And this is where this book started to fall apart for me.
Felix has this thought process that only he is deserving of grace. He doesn’t extend it to his nemesis, who is a better artist than him, because he puts in the effort and time to work on his craft. He doesn’t extend it to his best friend who didn’t ask to be rich or get to choose his parents and the opportunities he’s been given. Nor does he extend grace to his father, who breaks his back to provide him with all the comforts, like hormone therapy and the ability to live as his true self without ridicule, that other transgendered teens would kill to have.
In spite of all this, Felix feels everyone should extend grace to him regardless of how foul he treats others.
My last straw with this book came when Felix decided to catfish his nemesis without proof and attempted to ruin the other boy’s life out of jealousy and spite. Even when his BFF pointed out that he had no obvious proof that his nemesis outed him, Felix doesn’t back down. Instead, he blames the nemesis for no other reason than his nemesis has been “mean” to him by pointing out the obvious fact that Felix is never working toward his goal of a Brown acceptance by creating any actual art. Why no one ever backs the nemesis up on this obvious point is beyond me.
I know many people will counter the above points by saying Felix is a teenager, and this book has meant so much to the Trans community. And I want to speak to the latter point, I understand how comforting this book is, and I take nothing away from that. However, no one should be allowed to be so selfish and emotionally violent toward others regardless of how marginalized their voices are.
Felix is a toxic character that gets given unfathomable amounts of grace to wreak emotional havoc on his community because of his character’s background of trauma, which is not healthy in the least.
I truly wanted to love this book as much as the hype, but Felix’s behavior left a bad taste in my mouth, so that I couldn’t recommend this book to anyone in good faith as a mental health advocate.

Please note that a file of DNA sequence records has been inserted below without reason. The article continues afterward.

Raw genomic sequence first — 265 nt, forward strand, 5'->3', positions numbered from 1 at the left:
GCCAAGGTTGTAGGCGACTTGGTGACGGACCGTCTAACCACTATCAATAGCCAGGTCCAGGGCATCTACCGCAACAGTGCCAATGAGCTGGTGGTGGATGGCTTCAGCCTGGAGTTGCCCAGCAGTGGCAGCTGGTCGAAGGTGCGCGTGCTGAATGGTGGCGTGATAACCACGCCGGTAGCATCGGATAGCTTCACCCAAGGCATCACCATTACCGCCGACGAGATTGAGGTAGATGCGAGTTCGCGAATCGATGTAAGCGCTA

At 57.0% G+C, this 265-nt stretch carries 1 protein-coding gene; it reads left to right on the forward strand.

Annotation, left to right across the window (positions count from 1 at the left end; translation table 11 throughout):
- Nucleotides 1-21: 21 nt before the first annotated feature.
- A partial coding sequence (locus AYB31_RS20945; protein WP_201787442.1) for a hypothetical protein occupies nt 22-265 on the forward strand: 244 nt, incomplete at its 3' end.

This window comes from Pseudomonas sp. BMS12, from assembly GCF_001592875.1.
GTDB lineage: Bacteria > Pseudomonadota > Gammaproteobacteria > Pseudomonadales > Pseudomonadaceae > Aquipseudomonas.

Thomas’ book follows Yadriel, a young wannabe brujo, as he attempts to complete a ritual to join his family and participate in the Brujeria traditions. Unfortunately, not everyone in his family accepts his decision or his identity as a transgender male. To prove everyone wrong, Yadriel attempts to complete his ritualistic rite of passage alone and inadvertently summons the ghost of Julian Diaz, his school’s resident bad boy.
Cemetery Boys gave me everything I wanted in a book! I especially loved that the trans representation was multifaceted and layered. The Latinx representation and aspects of Brujeria culture also had me hype. I was also happy to see that Thomas handled the “toxic” traits in his characters, like Yadriel’s family not accepting his trans identity with care. Moments where Thomas shows Yadriel’s family not accepting his identity felt nuanced and realistically on the family and Yadriel’s end, which was my biggest gripe with Callendar’s book.
Now, I will say that I guessed who the villain in Cemetery Boys was within the first 30 pages or so and their motivation for committing the killings. However, it didn’t take away from the story or the tension between the two main characters.
Regardless, read this book now!